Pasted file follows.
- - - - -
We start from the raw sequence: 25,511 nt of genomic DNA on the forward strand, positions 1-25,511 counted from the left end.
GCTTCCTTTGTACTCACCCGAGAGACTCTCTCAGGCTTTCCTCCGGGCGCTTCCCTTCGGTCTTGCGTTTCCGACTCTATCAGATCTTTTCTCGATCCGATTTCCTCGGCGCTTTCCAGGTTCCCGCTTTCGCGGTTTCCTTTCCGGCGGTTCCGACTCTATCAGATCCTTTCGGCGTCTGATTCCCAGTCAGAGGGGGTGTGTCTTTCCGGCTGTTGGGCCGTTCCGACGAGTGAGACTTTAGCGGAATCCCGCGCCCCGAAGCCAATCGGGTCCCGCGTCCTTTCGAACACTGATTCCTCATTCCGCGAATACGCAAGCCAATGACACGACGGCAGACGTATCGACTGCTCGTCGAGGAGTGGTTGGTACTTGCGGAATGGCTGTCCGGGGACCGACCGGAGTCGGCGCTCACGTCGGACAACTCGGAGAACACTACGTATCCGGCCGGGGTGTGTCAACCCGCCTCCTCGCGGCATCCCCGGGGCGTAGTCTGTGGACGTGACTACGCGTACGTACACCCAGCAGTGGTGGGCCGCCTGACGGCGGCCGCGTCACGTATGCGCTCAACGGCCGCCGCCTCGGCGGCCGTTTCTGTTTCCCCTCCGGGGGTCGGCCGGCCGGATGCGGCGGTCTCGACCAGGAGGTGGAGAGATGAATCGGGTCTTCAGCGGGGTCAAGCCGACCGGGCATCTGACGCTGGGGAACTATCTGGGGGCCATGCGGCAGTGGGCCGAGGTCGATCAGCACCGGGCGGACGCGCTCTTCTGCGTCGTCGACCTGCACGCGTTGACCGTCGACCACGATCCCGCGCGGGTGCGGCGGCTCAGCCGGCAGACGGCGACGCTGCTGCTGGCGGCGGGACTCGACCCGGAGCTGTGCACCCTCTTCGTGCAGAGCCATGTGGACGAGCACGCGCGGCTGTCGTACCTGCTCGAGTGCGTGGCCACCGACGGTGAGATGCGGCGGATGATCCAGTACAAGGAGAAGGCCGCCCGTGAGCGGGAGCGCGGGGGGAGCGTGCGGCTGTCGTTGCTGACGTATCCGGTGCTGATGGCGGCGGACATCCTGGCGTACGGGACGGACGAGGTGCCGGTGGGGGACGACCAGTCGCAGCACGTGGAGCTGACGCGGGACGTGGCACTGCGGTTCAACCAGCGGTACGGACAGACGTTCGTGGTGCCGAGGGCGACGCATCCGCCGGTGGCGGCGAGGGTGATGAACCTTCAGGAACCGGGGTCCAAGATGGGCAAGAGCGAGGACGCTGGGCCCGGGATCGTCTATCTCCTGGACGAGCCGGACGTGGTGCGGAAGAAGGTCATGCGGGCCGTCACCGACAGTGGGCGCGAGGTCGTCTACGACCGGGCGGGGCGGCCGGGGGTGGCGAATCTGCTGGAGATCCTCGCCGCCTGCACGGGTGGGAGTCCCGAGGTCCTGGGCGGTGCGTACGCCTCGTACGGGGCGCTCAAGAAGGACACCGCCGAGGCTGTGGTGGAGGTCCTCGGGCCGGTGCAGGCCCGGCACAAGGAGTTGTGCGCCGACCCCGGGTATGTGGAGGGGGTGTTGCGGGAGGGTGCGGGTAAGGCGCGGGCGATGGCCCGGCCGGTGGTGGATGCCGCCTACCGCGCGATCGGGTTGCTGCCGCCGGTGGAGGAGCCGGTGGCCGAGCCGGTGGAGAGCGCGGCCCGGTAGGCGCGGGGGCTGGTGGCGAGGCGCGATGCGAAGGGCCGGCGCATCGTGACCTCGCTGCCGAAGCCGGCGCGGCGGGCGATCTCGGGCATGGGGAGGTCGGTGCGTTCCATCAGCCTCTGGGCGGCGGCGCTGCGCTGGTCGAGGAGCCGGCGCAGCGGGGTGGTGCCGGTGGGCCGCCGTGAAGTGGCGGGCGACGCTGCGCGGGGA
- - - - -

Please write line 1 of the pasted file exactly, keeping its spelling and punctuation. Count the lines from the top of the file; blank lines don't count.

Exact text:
We start from the raw sequence: 25,511 nt of genomic DNA on the forward strand, positions 1-25,511 counted from the left end.